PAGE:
I should:

  1. Collect rainwater.
  2. Compost the coffee grounds, eggshells and rotten lettuce in the back of the fridge.
  3. Only buy fair trade, organic coffee.
  4. Stop eating meat.
  5. Eat only locally grown produce.                 compost_cycle
  6. Produce our own produce.
  7. Hang our clothes outside to dry.
  8. Eat a raw food diet.
  9. Stop buying bottled water.
  10. Do yoga.
  11. Drive a hybrid car.
  12. Be more chill.


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Word of the Day: Camp

It was the night before Lewis left for two weeks at summer camp. Using the packing list that the camp had provided, he was  checking off items as he stashed them in his big plastic footlocker. He had four bathing suits, twelve pairs of underwear a new package of socks, a rain poncho, a polar fleece and bug spray. Check, check, check. Canoe Camp

“I need a bucket for my cosmetics,” he said.

“What cosmetics?”

“You know, my toothbrush and stuff,” Lewis explained.

“Can’t you just carry your toothbrush to the latrine or whatever it’s called? You have to transport it in a bucket?”

“It’s called The College,” Lew explained.  “And the list says I need a bucket.”

Now, if I had known he needed a bucket, we could have picked one up at Target when we bought the poncho, the bug spray and the new pack of socks.  Instead, I combed through the house looking for something that could hold Lewis’s paltry collection of toiletries.

“How about this?” I held my daughter’s Vera Bradley cosmetic bag.

Lew rolled  his eyes.

I inventoried the Tupperware in the kitchen, scoured the basement, the bedrooms and the bathroom and finally dumped all of my makeup (which includes considerable collection of wrinkle cream)out of the plastic container I use to keep my arsenal from overtaking the bathroom and into a canvas shopping bag.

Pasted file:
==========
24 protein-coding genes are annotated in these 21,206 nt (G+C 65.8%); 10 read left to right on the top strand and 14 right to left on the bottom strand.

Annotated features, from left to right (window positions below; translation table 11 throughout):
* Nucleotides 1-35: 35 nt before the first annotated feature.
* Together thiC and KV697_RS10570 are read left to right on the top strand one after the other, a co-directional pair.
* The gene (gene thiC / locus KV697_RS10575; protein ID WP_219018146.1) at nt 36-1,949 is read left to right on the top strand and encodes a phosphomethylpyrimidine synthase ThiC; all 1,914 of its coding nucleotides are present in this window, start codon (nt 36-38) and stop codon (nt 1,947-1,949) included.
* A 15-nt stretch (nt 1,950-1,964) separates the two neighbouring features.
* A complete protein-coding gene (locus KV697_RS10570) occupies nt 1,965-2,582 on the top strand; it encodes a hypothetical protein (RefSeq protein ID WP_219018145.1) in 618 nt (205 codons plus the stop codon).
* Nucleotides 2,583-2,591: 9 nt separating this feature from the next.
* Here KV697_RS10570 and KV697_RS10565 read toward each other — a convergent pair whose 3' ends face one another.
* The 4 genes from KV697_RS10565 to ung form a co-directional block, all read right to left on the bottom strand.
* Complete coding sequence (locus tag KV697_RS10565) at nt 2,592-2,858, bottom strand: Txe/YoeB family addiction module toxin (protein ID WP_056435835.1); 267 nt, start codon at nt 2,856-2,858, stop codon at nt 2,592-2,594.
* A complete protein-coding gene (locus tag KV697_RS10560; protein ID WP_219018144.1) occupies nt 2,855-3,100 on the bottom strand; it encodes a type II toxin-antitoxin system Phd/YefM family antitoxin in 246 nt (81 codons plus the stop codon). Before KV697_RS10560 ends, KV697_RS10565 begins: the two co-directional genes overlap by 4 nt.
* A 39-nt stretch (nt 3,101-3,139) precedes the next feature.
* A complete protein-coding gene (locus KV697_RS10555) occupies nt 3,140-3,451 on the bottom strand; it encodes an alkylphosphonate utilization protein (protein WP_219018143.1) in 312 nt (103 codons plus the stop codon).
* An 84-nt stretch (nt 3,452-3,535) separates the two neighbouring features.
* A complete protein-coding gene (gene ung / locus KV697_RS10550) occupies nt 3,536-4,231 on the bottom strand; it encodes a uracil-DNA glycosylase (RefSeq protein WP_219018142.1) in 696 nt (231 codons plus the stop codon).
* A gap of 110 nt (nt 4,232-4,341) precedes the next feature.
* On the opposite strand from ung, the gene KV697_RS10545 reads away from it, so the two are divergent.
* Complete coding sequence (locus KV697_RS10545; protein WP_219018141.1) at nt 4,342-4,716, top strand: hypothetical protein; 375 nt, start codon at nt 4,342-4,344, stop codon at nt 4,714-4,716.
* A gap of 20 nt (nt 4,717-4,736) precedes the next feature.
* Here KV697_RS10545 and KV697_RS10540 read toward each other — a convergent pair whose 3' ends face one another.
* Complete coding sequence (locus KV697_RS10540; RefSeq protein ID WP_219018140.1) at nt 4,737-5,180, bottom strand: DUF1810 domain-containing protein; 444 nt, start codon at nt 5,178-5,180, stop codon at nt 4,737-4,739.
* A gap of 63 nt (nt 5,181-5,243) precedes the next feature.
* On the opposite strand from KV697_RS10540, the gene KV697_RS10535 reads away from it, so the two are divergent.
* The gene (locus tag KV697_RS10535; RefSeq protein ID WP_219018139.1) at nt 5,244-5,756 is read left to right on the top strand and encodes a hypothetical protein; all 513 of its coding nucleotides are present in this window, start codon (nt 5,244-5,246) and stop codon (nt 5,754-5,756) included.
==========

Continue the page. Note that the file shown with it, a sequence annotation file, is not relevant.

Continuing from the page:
“Voila! A bucket!” I announced.

“Can you wash it out with really, really  hot water?” Lewis requested.

I ran it through the dishwasher, thus killing  feminine bacteria or girl/mom cooties, and handed the sanitized plastic tub to Lewis.

“Thanks,” he said as he carefully arranged his toothbrush(in a plastic tube), comb, sunscreen, bug spray, travel-size toothpaste and body wash (teenage boys are too macho for soap) in the bucket.

“Can I borrow your digital camera, too?” Lewis asked.

I cringed. I use my camera – not just for this blog, but I have hundreds of images waiting to be downloaded , uploaded and embedded onto my Facebook page, my Twitter account and forwarded to relatives who still haven’t seen my oldest son’s high school graduation pictures from 2004.

“Be careful with it,” I said.  Lewis opened the new package of socks, gently wrapped a pair around the camera and placed it his trunk.


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Word of the Day: Entitled

Today I went to the supermarket. It was raining and the parking lot was packed, except for the three handicapped spaces  and two other spaces right next to the front door.  However, those two other  spaces were reserved with a big red sign for customers with infants.

I deserve to park here

I deserve to park here

Wait a second, I thought. I used to shop at this store all the time when I had infants. I was lousy with infants and there was never reserved parking or shopping carts with built-in baby seats  or candy-free check-out lines.